Following his directorial debut with 2012's The Perks of Being a Wallflower, Stephen Chbosky returns with another adaptation of another acclaimed novel; this time, the book in question is Wonder by R.J Palacio.

No, this is not a comic-book film. We've already had our dose of superhero films with "wonder" in the title this year, but Wonder tells the story of August Pullman (Jacob Tremblay) - a boy with facial differences, due to many surgeries and operations over his life - and his family as he enters fifth grade and begins attending a normal school for the first time. Of course, this isn't easy for Auggie and it brings its trials and tribulations but not only for him but his whole family: his sister Via (Izabela Vidovic), as well as his parents (Owen Wilson and Julia Roberts) too, all who are dealing with their own personal issues too.

Wonder, simply put, is, yes, a genuine wonder. This is a film full of awe-inspired wonder. It really is quite wonderful. And whilst the puns are very much intended, there is also truth in the matter that this is a great film. Chbosky, following on from his debut Perks (which, funnily enough, he also wrote the novel of) tells another very personal, character story here and, similarly to his directorial debut, this is a film full of heart and charm and emotion. Lots and lots of emotion. When I say that Wonder is perhaps one of the most emotionally satisfying films I have seen in a long time, I mean that without hyperbole. This film is quite the challenge to watch at times; it really throws its audience through the wringer, so much so that it's quite an emotional workout. But this is a testament to the writing on offer here; the screenplay, adapted by Chboksy and Steve Conrad, does such a stellar job at creating characters and struggles and relations that are so grounded in authenticity and realism. They are people, and they are flawed. There's relatability to that and the film takes its time in establishing the familial dynamic; the history can be felt. It's almost as if we are peering into the real lives of real people, and that's why the emotional punches hit as hard as they do. Because we care so damn much.
This is a film to never pulls its punches either; it consistently keeps beating us down and maintains the level of sincerity throughout. Yes, Wonder is a tear-jerker. But the tears are earned, and, oh boy, will there be tears! Not only through the film's sad moments but in its heartfelt beauty too. It really is a rollercoaster of emotion: from laughter to sadness to moments of joy - Wonder will hit you with it all. The performances are remarkable too; of course, Owen Wilson and Julia Roberts excel as Nate and Isabel, Vidovic gives a tender and raw performance as Via, but this is Tremblay's show. And the young actor is a knockout. Following on from a stunning debut in 2015's Room, Tremblay brings charm, personality and vulnerability to Auggie in a powerhouse performance that is raw, emotion and delivered with thorough conviction. The chemistry between them all, as a family unit, is palpable and comes across as so effortless and so believable and it really adds so much to the proceedings and to these characters, grounded by such great work.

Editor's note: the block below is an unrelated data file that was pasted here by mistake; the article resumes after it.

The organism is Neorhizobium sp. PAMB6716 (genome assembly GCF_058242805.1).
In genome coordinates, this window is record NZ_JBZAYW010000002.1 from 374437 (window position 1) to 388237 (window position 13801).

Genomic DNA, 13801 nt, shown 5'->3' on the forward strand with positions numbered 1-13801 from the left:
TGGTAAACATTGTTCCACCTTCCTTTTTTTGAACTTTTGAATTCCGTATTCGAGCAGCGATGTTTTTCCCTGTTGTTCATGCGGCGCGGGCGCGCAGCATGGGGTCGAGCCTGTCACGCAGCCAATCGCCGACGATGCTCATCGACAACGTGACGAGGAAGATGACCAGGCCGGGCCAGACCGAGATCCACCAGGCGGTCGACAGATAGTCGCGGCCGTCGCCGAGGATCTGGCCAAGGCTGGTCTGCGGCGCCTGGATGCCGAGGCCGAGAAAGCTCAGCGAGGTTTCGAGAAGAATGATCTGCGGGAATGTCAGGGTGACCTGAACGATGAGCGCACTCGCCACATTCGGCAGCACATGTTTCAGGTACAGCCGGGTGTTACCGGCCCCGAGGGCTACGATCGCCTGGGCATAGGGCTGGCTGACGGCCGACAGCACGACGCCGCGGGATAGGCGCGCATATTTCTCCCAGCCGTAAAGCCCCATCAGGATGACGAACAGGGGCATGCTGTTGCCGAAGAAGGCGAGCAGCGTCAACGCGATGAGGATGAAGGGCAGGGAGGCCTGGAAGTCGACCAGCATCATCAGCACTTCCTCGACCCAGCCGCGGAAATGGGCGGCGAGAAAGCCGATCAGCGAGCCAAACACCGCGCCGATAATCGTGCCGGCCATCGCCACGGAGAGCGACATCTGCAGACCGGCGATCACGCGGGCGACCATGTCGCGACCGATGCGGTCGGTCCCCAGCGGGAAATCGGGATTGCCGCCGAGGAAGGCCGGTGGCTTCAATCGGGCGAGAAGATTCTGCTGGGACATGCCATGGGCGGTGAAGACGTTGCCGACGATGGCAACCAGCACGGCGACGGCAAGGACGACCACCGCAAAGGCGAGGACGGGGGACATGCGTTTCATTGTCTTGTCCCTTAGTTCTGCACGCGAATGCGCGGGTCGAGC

Wonder is not flawless, though. The film has its pacing issues; most especially in the third act, the film drags quite a bit towards its closing scene. There are certain moments and character aspects that are set-up and either rushed or just never really explored at all and it leaves you wanting a little more resolution with certain sub-plots - one, in particular, involving Via and a fellow friend of hers. Also, whilst the film is consistently quite emotional, it's easy to see why this could be a flaw to some. It doesn't leave you a moment to breathe. But, nonetheless, Wonder is a pure joy. It is heartfelt, heart-wrenching, but mostly just so inspiring and beautiful and it will leave you feeling elated, with a smile on your face and, most definitely, a tear in your eye. This is a story of friendship, family and it's grounded by such likeable and real characters and such deep personality that it makes for one of the most enjoyable, emotionally satisfying family films to grace our screens this year.


Wonder is one of the most emotionally satisfying films of the year. It's rich with heart, spirit and, yes, a genuine sense of wonder that makes it just so undeniably sincere and touching.

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About the Author

Awais Irfan
Founder of Oasis Awais, and avid lover of life, Awais Irfan's love of writing and film is unequivocal. Ever since he was a little kid, he has loved the cinematic experience; so much so, he is studying Film Production in Glasgow and hopes to be the next "big thing" in directing.

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